“S as in Sam, I, E, C as in Charlie, Z as in zebra, K, O, W, S as in Sam, K, I.”
“A, O, W?”
“No. K, as in kite. K, O, W.”
“Is that your married name?”
“Nope. This is my maiden name. I kept it.”
“What is that? Polish?”
“Yes. Yes, it is.”
“Wow! I definitely wouldn’t have gotten that one right!” Chuckle.
Sigh. Then move on to my next task knowing that this interaction will be repeated over and over during my shift as the triage hospitalist. Everyone needs the spelling of my last name for their forms since I am the accepting physician, and EMTALA demands such details.
I could have gone with my husband’s last name: Aguilar. I still would have had to spell it over and over, possibly have had discussions about the origin of this name, the Spanish word for “lair of the eagle” or something to that effect. But I was 29 when I married, finished with medical school and just barely with my residency, and somewhat reluctant to take on a name that might cause others to assume I speak Spanish (which I don’t).
More than that, though, I kept that 11-letter-long Polish moniker because it had been mine for 29 years. I had learned to spell it by listening to my mom spell it over the phone when I was in preschool. I had written it and typed it and entered into the bubbles on standardized tests for decades. Luckily, my first name – Lisa – is relatively short. I maxed out the bubbles every time but never went over.
My “with highest honors” diplomas from undergraduate are calligraphied with Sieczkowski. My medical school diploma boldly states, “Lisa Michelle Sieczkowski, MD.” The certificate of completion from my pediatric residency is emblazoned with the same.
Once I had children, I became known as “Claire’s Mom” or “Charlie’s Mom” or “Molly Moo’s Mom” when I dropped off or picked up from daycare. Now that my children have transitioned to elementary school, I am usually called “Mrs. Aguilar” by their friends. I smile and acknowledge the question or statement that follows. I do not correct these youngsters and tell them to call me Dr. Sieczkowski.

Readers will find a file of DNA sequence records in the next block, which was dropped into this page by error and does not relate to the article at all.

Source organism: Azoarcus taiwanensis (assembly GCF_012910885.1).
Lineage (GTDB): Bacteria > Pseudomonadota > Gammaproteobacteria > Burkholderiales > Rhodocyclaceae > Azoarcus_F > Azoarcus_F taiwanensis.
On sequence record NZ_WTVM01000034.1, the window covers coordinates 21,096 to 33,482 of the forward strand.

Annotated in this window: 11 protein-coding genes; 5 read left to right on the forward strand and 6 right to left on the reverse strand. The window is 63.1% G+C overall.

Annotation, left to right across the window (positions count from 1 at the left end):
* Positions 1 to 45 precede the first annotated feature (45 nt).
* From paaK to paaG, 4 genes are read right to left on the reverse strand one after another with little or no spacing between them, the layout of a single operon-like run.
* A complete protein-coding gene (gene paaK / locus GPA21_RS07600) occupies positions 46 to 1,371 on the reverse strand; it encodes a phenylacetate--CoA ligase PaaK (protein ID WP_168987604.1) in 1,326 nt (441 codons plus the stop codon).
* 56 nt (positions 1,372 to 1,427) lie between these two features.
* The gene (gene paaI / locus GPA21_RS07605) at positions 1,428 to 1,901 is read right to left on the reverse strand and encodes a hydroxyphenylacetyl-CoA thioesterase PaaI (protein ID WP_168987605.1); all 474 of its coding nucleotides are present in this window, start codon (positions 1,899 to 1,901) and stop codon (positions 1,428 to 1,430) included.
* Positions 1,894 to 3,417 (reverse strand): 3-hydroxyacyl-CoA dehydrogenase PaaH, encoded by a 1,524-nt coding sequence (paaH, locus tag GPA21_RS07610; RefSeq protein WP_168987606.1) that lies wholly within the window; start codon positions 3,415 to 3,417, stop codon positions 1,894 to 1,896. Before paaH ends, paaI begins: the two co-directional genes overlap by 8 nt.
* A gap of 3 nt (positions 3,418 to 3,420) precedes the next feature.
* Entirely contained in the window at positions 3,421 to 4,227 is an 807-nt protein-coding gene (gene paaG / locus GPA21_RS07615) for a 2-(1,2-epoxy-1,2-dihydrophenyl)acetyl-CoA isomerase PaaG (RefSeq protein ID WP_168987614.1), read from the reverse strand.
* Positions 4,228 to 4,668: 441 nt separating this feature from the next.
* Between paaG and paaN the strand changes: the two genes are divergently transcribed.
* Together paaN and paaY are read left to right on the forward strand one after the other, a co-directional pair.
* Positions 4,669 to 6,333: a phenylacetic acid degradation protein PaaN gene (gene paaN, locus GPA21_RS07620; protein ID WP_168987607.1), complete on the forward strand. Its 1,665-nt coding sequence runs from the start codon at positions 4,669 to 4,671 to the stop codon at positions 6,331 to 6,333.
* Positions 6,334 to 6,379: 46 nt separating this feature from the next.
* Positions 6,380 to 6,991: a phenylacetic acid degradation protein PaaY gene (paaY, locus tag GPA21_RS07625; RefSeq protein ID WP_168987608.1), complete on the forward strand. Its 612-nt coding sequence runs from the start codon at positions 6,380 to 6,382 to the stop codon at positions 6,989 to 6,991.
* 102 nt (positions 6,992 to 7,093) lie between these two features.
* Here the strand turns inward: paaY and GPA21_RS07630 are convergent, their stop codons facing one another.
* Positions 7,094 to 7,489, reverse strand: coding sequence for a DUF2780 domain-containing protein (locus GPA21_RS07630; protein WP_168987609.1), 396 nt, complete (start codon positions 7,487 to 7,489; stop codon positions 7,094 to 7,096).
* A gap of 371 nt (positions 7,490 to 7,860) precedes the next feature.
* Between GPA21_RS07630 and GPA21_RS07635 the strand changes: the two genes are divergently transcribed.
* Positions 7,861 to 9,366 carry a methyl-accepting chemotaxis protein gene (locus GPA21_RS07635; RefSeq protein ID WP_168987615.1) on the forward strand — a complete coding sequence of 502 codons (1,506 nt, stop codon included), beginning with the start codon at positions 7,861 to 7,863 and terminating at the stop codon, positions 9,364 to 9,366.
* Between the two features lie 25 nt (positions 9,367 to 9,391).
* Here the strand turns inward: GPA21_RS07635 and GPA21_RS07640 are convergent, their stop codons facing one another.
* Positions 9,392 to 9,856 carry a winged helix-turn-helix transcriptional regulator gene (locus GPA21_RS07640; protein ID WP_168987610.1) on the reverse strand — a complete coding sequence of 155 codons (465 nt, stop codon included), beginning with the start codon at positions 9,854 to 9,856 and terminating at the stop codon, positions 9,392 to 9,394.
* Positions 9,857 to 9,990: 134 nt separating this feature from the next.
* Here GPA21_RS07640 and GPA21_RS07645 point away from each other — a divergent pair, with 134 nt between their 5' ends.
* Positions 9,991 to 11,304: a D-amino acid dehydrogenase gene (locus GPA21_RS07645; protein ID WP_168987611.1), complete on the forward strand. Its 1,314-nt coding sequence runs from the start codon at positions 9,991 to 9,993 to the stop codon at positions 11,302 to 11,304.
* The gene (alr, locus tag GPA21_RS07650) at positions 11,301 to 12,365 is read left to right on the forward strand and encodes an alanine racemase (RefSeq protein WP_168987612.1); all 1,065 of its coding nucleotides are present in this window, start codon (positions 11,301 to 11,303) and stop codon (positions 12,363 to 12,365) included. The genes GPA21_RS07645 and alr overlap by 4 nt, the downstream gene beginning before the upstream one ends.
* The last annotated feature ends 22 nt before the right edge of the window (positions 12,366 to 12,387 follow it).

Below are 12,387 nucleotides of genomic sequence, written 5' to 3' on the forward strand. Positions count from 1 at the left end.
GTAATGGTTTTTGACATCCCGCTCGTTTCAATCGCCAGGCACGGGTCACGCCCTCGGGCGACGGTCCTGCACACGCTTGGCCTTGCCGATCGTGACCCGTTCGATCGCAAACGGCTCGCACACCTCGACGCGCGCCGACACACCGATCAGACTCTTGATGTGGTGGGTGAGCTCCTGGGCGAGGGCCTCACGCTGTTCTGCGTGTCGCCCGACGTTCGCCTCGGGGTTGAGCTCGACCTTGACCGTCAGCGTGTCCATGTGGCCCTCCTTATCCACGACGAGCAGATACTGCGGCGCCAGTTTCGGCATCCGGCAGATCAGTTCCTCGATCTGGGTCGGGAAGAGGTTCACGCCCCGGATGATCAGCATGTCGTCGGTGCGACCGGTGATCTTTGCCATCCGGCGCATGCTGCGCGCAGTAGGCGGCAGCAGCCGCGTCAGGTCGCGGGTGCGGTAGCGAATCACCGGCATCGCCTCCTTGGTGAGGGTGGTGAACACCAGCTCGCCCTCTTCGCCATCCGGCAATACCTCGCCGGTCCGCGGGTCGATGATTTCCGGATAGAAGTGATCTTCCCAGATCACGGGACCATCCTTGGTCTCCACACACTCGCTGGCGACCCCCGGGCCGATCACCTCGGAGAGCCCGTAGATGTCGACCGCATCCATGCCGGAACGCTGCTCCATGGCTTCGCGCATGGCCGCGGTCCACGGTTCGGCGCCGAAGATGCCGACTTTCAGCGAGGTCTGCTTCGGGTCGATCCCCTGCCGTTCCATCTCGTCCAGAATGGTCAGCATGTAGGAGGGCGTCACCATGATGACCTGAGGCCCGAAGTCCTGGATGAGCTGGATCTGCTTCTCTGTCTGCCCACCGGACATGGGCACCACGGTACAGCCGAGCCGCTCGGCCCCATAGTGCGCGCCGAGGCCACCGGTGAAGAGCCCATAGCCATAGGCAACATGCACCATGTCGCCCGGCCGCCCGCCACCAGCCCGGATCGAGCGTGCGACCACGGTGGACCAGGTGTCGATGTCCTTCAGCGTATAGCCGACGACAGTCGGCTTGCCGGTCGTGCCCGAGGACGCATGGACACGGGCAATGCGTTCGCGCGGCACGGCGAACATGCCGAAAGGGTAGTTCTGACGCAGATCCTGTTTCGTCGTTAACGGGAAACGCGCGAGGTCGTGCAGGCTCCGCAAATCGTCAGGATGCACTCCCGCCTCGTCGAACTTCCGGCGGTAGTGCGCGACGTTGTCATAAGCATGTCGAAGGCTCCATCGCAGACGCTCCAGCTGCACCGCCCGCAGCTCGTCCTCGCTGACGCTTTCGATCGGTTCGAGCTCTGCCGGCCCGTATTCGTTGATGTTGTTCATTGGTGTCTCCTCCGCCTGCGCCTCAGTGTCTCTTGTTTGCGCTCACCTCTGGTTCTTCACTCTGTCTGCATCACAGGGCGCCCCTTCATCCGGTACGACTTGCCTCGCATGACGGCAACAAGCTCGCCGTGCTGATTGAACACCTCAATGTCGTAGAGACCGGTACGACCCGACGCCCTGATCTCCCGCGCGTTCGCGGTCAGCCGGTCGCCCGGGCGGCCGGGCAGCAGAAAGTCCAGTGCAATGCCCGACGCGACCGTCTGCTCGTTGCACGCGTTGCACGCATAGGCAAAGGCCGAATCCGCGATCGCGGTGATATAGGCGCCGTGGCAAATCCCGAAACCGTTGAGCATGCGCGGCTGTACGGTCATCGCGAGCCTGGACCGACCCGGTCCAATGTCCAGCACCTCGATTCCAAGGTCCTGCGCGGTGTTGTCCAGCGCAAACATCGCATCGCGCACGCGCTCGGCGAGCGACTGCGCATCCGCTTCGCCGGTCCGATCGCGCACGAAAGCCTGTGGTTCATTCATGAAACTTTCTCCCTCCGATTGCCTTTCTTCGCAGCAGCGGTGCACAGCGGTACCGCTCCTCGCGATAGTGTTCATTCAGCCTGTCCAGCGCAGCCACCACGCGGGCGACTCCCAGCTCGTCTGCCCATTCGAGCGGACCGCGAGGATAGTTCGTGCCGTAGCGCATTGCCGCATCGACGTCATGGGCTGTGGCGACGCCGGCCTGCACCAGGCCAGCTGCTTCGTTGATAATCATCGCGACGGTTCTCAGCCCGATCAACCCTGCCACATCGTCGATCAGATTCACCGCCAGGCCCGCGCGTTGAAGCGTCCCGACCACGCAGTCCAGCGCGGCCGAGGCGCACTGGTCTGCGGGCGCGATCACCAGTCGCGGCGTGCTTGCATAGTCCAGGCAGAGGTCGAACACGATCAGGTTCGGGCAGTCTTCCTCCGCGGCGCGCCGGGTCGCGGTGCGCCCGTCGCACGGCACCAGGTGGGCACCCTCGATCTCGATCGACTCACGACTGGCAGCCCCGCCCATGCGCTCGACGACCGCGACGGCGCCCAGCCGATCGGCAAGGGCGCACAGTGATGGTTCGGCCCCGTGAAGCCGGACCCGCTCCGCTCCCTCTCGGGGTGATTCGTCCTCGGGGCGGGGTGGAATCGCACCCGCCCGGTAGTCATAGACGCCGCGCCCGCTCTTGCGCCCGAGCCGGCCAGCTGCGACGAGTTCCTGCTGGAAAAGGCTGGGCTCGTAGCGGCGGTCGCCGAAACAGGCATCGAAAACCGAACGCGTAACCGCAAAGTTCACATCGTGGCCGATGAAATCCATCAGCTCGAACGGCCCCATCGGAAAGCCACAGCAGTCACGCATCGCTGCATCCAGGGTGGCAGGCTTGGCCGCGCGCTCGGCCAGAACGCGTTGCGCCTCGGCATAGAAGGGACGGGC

My own children know how to spell my last name even though it differs from their own. There is no way I would have saddled them with a hyphenated Sieczkowski-Aguilar disaster. The two older kids have at times written my last name on their schoolwork or expressed desire to use it as their own, but generally, it’s not much of an issue.
I started life as a Sieczkowski through no choice of my own. I became an adult and a doctor as a Sieczkowski and then consciously chose to maintain that name when I married 16 years ago. I will continue life and eventually die as a Sieczkowski. I just can’t imagine having any other name.
So when I am asked, “Can you spell your last name for me?”, I resist the urge to say, “Of course I can! I have been spelling this name for 40+ years!” I take a deep breath and put on my slow and deliberate annunciation voice. Knowing that most likely, I will still have to repeat myself twice or three times and that I still might be referred to as “Dr. Slutski” or some other aberration on the transfer paperwork. And that’s OK. Having my name “butchered” on a daily basis is just part of the job and a choice I made and would make again every time.
Lisa Sieczkowski is a pediatrician.
Image credit: Shutterstock.com